Bringing a trout to the net requires a series of accurate calculations, thoughtful moves and a good dose of luck. But with a few guiding principles and a bit of experience, you can minimize the luck required and get a good handle on the outcome. One of the best of those principles, is to keep ’em down . . .

Lost Trout Are Your Fault — Streamer Fishing Myth v Truth

Lost Trout Are Your Fault — Streamer Fishing Myth v Truth

A good streamer bite comes with a shot of adrenaline, especially when the strips are fast and aggressive. As we see a wild trout attack the fly, our natural reaction is one of excitement. We set the hook, and all too often we continue the fast and aggressive motions of our retrieve. The trout never has a chance to get back down through the water column, and we mistakenly fight the fish fast and near the surface. Unfortunately, that’s the worst place for a trout, if you want it to stay attached.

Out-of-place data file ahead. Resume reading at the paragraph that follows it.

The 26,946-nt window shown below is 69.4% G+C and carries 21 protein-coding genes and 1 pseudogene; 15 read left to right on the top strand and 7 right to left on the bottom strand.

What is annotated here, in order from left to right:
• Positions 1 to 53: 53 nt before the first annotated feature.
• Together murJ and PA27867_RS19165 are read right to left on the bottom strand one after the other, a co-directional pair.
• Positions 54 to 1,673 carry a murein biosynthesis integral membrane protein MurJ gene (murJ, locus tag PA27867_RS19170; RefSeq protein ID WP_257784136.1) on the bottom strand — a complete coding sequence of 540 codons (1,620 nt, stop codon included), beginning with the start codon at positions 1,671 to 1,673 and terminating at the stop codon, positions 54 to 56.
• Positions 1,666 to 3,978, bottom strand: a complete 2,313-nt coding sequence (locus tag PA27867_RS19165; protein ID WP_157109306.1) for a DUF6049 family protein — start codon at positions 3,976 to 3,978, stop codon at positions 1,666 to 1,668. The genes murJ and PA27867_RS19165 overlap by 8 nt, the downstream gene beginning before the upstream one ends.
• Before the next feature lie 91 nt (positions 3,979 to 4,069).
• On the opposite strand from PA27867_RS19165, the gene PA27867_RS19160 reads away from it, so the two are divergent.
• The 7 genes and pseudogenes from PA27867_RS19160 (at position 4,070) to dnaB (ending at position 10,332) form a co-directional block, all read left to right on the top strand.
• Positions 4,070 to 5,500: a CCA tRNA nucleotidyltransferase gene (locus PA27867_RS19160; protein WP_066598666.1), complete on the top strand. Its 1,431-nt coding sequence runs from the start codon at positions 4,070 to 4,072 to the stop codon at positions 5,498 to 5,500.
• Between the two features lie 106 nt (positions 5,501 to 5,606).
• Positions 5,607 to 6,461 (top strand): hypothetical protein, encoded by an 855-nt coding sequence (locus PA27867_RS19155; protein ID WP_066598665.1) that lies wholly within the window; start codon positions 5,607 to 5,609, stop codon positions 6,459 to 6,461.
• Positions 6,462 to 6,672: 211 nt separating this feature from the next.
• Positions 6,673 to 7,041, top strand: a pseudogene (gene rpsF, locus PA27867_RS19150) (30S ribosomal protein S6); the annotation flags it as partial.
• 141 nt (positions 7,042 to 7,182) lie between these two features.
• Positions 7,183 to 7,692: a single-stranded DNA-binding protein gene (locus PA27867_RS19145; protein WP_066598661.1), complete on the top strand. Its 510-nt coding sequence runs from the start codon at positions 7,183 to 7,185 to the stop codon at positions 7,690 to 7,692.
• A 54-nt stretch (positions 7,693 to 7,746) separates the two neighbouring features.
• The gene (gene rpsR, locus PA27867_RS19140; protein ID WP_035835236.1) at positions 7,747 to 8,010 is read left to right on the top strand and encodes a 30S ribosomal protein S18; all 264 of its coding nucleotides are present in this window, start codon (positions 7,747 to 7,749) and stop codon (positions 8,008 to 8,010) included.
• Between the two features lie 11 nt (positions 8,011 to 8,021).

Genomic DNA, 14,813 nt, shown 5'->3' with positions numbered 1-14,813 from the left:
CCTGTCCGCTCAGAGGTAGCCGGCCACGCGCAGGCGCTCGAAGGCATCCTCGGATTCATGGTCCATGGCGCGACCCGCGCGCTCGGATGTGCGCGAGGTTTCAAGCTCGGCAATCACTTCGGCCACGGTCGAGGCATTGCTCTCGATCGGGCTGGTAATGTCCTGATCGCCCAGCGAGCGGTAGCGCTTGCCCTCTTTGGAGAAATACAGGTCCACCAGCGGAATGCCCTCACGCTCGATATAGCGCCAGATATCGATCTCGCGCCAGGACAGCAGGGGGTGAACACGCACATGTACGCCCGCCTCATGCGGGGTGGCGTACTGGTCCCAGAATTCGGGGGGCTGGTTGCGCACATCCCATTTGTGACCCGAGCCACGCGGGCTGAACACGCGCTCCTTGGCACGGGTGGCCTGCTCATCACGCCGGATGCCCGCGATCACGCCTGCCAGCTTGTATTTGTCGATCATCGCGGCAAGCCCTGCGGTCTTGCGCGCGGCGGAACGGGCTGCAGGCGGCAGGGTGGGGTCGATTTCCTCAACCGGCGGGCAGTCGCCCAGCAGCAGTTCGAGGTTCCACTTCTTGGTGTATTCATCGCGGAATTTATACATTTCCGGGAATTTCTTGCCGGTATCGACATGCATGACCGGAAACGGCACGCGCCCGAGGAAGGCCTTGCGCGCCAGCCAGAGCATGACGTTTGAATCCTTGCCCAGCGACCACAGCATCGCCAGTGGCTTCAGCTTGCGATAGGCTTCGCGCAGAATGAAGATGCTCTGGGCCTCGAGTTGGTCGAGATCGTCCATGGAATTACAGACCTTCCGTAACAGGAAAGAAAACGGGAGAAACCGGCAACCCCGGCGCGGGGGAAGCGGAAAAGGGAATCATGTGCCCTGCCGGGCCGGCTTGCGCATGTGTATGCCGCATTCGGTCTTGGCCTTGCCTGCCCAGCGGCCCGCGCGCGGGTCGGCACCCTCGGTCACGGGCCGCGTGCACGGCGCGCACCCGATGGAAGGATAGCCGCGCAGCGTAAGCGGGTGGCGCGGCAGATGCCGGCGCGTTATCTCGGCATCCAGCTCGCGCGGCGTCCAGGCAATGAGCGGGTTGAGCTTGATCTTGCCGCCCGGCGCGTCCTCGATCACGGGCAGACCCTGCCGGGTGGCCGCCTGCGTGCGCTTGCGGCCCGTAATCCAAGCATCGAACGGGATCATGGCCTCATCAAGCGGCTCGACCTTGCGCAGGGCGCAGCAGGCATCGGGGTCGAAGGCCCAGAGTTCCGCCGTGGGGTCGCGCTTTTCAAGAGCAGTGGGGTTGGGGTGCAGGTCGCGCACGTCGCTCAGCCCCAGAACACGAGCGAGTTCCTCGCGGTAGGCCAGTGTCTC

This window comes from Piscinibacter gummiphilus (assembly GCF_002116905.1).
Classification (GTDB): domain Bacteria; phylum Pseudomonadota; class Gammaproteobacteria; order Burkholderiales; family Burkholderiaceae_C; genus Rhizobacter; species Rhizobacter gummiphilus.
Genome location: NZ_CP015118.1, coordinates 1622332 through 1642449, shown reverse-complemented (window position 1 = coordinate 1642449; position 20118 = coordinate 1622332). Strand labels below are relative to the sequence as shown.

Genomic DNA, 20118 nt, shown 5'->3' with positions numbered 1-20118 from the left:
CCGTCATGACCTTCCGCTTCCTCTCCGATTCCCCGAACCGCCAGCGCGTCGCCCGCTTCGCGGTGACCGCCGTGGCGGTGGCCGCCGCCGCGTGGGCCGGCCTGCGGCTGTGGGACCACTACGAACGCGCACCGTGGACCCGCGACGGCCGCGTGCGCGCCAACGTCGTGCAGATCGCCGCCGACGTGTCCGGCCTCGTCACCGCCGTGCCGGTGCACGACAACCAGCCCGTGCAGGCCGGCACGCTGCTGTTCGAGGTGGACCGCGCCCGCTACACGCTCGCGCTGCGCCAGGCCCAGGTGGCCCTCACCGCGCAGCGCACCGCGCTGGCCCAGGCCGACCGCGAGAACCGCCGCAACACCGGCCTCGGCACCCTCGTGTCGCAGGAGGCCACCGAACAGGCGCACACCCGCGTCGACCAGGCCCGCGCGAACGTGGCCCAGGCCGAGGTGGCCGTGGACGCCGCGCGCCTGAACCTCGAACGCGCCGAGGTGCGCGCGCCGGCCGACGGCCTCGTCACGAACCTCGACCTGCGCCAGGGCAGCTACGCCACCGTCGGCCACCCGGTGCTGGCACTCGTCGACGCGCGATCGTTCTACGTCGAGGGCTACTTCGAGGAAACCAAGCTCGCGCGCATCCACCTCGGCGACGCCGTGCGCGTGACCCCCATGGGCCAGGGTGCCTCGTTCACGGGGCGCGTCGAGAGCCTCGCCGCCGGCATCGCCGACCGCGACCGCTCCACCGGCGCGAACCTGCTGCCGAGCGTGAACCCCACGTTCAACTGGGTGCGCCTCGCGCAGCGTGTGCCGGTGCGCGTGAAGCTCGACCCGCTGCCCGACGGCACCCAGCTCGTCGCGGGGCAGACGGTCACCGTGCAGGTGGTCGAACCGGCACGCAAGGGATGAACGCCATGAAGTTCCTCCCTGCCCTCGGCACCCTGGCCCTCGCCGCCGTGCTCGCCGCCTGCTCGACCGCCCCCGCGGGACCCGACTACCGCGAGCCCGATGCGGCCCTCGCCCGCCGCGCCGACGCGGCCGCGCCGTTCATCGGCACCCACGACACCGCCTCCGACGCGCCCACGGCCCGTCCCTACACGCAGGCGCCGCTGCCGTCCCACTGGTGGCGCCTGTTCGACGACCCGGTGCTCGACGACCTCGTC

Fighting Big Fish — How Strong Are Your Tools?

Fighting Big Fish — How Strong Are Your Tools?

It takes about five minutes to feel the flex of a rod and learn the breaking strength of our chosen tippet. And a simple experiment is all that’s needed. Once you’ve tested both the tippet and the rod’s strength, a new confidence follows. Then, when the fish of your dreams shows up, you are ready.

When you know the maximum pressure available from your fly rod and tippet , you can put more pressure on a trout and bring him in quickly . . .

Fighting Big Fish — Keep ‘Em Down

Fighting Big Fish — Keep ‘Em Down

A top-tier river trout is a beast. The inherent nature of a river, with the endless obstacles, rocks, tree parts, current breaks, high gradient runs and undercut banks challenges the angler at every bend. So when you finally hook up with a Whiskey, a new game begins. It’s a match up between trout and fisherman. Who will win that fight?